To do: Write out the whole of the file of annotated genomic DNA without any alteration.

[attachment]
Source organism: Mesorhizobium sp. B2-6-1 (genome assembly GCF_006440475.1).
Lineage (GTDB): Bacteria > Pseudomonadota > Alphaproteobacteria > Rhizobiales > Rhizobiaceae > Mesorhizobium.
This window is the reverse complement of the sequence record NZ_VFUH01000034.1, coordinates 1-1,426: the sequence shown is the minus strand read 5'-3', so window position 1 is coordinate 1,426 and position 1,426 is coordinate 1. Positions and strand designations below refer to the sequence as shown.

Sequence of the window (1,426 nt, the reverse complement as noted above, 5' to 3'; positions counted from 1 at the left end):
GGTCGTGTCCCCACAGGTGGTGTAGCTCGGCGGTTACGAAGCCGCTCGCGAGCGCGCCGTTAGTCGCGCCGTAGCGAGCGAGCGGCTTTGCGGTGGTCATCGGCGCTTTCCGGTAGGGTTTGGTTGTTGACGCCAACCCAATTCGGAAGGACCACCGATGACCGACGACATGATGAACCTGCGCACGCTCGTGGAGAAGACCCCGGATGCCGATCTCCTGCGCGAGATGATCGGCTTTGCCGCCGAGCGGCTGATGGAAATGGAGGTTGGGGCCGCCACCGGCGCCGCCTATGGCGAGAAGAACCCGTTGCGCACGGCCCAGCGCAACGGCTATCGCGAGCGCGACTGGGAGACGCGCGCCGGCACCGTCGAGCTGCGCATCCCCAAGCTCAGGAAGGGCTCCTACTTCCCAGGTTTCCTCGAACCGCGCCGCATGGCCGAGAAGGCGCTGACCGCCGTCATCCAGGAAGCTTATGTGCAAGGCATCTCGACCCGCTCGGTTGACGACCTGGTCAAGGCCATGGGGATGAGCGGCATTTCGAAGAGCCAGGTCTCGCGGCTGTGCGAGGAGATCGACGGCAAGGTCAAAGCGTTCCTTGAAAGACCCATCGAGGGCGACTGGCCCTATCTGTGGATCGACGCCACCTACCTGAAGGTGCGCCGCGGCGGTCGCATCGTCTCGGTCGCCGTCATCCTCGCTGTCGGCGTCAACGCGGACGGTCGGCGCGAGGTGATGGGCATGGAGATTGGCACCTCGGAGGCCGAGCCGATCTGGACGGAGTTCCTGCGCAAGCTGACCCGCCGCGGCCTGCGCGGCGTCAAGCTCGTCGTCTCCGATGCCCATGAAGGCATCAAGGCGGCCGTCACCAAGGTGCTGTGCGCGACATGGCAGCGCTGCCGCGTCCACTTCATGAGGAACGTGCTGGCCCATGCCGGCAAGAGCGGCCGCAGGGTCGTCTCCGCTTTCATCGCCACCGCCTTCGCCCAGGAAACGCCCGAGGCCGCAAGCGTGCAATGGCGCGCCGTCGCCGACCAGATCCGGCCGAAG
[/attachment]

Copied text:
Source organism: Mesorhizobium sp. B2-6-1 (genome assembly GCF_006440475.1).
Lineage (GTDB): Bacteria > Pseudomonadota > Alphaproteobacteria > Rhizobiales > Rhizobiaceae > Mesorhizobium.
This window is the reverse complement of the sequence record NZ_VFUH01000034.1, coordinates 1-1,426: the sequence shown is the minus strand read 5'-3', so window position 1 is coordinate 1,426 and position 1,426 is coordinate 1. Positions and strand designations below refer to the sequence as shown.

Sequence of the window (1,426 nt, the reverse complement as noted above, 5' to 3'; positions counted from 1 at the left end):
GGTCGTGTCCCCACAGGTGGTGTAGCTCGGCGGTTACGAAGCCGCTCGCGAGCGCGCCGTTAGTCGCGCCGTAGCGAGCGAGCGGCTTTGCGGTGGTCATCGGCGCTTTCCGGTAGGGTTTGGTTGTTGACGCCAACCCAATTCGGAAGGACCACCGATGACCGACGACATGATGAACCTGCGCACGCTCGTGGAGAAGACCCCGGATGCCGATCTCCTGCGCGAGATGATCGGCTTTGCCGCCGAGCGGCTGATGGAAATGGAGGTTGGGGCCGCCACCGGCGCCGCCTATGGCGAGAAGAACCCGTTGCGCACGGCCCAGCGCAACGGCTATCGCGAGCGCGACTGGGAGACGCGCGCCGGCACCGTCGAGCTGCGCATCCCCAAGCTCAGGAAGGGCTCCTACTTCCCAGGTTTCCTCGAACCGCGCCGCATGGCCGAGAAGGCGCTGACCGCCGTCATCCAGGAAGCTTATGTGCAAGGCATCTCGACCCGCTCGGTTGACGACCTGGTCAAGGCCATGGGGATGAGCGGCATTTCGAAGAGCCAGGTCTCGCGGCTGTGCGAGGAGATCGACGGCAAGGTCAAAGCGTTCCTTGAAAGACCCATCGAGGGCGACTGGCCCTATCTGTGGATCGACGCCACCTACCTGAAGGTGCGCCGCGGCGGTCGCATCGTCTCGGTCGCCGTCATCCTCGCTGTCGGCGTCAACGCGGACGGTCGGCGCGAGGTGATGGGCATGGAGATTGGCACCTCGGAGGCCGAGCCGATCTGGACGGAGTTCCTGCGCAAGCTGACCCGCCGCGGCCTGCGCGGCGTCAAGCTCGTCGTCTCCGATGCCCATGAAGGCATCAAGGCGGCCGTCACCAAGGTGCTGTGCGCGACATGGCAGCGCTGCCGCGTCCACTTCATGAGGAACGTGCTGGCCCATGCCGGCAAGAGCGGCCGCAGGGTCGTCTCCGCTTTCATCGCCACCGCCTTCGCCCAGGAAACGCCCGAGGCCGCAAGCGTGCAATGGCGCGCCGTCGCCGACCAGATCCGGCCGAAG